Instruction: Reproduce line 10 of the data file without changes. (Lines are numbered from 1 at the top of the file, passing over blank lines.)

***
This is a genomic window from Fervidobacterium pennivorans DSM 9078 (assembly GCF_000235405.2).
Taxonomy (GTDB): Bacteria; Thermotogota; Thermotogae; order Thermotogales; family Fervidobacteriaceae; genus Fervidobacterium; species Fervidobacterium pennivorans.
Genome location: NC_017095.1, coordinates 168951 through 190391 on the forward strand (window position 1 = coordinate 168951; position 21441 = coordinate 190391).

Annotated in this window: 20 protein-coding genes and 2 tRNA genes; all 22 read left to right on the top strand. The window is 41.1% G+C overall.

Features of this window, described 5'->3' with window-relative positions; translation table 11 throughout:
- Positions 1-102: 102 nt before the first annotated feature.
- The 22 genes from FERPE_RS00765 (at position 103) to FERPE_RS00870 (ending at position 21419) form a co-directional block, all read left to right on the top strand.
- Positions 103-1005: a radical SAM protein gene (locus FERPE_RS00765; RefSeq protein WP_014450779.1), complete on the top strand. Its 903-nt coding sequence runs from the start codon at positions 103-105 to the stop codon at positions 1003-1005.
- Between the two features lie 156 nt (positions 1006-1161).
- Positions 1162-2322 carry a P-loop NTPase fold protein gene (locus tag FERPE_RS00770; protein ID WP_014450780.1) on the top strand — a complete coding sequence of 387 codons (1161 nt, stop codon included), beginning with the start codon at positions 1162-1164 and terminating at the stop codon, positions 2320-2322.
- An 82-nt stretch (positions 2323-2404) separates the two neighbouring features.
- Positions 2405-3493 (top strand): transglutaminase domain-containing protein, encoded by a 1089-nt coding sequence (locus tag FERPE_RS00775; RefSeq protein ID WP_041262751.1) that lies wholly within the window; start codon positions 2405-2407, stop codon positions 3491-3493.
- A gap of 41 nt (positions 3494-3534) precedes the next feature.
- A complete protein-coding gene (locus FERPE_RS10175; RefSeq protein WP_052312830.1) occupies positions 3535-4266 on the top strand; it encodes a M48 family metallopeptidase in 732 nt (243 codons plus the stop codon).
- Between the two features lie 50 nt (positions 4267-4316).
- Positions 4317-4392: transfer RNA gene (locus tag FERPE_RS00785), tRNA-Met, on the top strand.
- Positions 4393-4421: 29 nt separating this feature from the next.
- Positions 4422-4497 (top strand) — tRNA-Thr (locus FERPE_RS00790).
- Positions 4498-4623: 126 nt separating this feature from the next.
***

- Positions 1162-2322 carry a P-loop NTPase fold protein gene (locus tag FERPE_RS00770; protein ID WP_014450780.1) on the top strand — a complete coding sequence of 387 codons (1161 nt, stop codon included), beginning with the start codon at positions 1162-1164 and terminating at the stop codon, positions 2320-2322.